'WIthout Us, You Don’t Eat': Greek Farmers Drive Tractors To Parliament To Demand Financial Help

Greek farmers protest in front of the Greek parliament in Athens, Greece, Tuesday, Feb. 20, 2024. Greek farmers rode Tuesday some 200 tractors to the capital, Athens, demanding financial help from the government as cost of living spiked in the Mediterranean country. (AP Photo/Thanassis Stavrakis)
Greek farmers protest in front of the Greek parliament in Athens, Greece, Tuesday, Feb. 20, 2024. Greek farmers rode Tuesday some 200 tractors to the capital, Athens, demanding financial help from the government as cost of living spiked in the Mediterranean country. (AP Photo/Thanassis Stavrakis)
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ATHENS, Greece (AP) — Scores of bright-colored tractors were parked outside Greece's parliament Tuesday, horns blaring, as thousands of farmers angry at high production costs shifted their protests to Athens.

“Without us, you don’t eat," one banner said. Some farmers carried mock coffins and funeral garlands as symbols of their plight.

The farmers — whose demands are similar to those at farmer protests elsewhere in Europe — have spent weeks staging sporadic blockades along highways and in rural towns. Farmers in central Greece are also still reeling from major floods last year.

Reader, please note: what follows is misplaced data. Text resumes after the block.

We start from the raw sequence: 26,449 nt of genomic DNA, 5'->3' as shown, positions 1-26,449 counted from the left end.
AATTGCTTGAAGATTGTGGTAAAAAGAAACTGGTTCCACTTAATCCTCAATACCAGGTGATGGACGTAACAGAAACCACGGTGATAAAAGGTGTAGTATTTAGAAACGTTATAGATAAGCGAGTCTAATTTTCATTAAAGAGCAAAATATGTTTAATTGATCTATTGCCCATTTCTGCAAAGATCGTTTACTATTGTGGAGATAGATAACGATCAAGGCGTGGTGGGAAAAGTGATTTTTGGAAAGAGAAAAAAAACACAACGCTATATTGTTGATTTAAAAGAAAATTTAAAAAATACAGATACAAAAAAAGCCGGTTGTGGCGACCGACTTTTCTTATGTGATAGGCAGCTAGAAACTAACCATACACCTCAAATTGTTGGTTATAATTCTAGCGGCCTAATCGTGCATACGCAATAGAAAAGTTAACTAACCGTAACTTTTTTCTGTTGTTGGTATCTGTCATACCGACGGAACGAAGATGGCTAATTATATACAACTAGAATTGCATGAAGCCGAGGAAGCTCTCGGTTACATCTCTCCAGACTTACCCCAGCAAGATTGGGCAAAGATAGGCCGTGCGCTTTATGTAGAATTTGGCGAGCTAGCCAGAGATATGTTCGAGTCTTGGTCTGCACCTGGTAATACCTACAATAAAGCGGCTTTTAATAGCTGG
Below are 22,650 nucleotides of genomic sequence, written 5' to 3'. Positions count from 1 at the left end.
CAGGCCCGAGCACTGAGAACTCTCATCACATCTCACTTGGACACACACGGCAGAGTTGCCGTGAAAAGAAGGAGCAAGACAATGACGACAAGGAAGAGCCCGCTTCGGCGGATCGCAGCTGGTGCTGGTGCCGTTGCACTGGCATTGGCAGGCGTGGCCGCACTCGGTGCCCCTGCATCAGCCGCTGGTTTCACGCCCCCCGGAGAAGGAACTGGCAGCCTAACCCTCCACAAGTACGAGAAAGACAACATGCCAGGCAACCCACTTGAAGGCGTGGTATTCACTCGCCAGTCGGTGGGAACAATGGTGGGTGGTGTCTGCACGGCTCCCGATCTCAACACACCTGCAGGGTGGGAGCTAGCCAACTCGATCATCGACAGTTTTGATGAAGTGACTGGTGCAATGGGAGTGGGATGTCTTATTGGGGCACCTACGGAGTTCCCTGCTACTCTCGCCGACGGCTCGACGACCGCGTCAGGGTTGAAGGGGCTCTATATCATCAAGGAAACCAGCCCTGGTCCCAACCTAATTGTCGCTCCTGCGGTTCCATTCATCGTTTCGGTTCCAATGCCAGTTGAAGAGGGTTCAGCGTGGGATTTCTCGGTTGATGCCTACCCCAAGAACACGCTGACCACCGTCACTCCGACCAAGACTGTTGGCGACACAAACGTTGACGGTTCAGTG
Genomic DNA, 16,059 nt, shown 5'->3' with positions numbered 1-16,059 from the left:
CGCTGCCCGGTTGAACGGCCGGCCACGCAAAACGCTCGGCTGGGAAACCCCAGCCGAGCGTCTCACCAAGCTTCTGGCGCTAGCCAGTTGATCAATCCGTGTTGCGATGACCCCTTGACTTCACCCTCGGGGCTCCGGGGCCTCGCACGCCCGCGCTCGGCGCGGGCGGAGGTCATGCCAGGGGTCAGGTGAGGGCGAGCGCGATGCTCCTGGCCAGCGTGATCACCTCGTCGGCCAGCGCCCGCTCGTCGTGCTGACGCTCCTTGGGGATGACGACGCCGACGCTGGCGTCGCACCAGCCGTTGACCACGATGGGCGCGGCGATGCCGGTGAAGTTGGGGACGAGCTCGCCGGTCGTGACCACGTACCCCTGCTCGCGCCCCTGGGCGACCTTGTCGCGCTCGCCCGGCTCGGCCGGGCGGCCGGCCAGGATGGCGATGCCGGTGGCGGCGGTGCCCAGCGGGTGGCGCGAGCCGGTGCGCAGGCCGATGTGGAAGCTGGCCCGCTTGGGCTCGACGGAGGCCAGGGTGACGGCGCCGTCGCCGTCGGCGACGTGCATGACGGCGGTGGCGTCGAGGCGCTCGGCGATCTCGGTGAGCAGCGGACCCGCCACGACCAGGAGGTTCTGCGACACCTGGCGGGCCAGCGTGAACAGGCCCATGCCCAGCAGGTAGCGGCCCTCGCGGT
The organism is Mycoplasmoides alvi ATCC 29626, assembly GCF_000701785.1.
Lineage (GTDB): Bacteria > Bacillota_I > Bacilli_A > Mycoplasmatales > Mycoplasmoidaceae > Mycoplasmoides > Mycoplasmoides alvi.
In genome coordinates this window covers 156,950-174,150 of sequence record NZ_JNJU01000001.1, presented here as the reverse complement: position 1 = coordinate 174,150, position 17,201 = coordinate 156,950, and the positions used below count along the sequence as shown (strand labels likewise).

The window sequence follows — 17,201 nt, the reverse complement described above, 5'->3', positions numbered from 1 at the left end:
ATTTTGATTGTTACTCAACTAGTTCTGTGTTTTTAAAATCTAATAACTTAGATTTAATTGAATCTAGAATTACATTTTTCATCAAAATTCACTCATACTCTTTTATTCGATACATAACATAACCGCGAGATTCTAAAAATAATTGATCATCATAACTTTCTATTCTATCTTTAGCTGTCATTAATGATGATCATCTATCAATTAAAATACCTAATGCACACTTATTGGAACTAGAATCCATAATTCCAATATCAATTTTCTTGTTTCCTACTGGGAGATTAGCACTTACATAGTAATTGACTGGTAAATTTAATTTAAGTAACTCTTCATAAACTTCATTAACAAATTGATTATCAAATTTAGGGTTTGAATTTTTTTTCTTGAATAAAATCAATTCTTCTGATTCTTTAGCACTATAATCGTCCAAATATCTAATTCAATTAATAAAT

The center-right government has expressed sympathy with the farmers but said budgetary constraints prevent it from meeting all their demands, beyond substantial electricity cost reductions.

Protesters say that's not enough. They want tax-free fuel, debt forgiveness, measures against foreign competition and speedier compensation for damage from natural disasters. Farmers also criticize the substantial markup in shelf prices compared to what wholesalers pay them for their produce.

Manolis Liakis, a farmer from the southern island of Crete, singled out fuel costs. He said farmers pay more than three times as much for petrol as shipping companies due to tax disparities.

"We can’t be producing and (selling) our products for ridiculously low prices while the consumer buys them at extremely high prices,” he said.

The rally ended peacefully. Some farmers planned to stay outside parliament all night and leave with their tractors Wednesday.

In a show of solidarity, hundreds of students joined the farmers and protested government plans to end the state monopoly on university education.

The government took back a previous threat to block Tuesday’s protest. Police were deployed to help divert highway traffic, and much of central Athens was blocked to motorists and public transport.

Prime Minister Kyriakos Mitsotakis in a television interview Monday said he could not support additional tax breaks and concessions but wanted to continue discussions with protesters.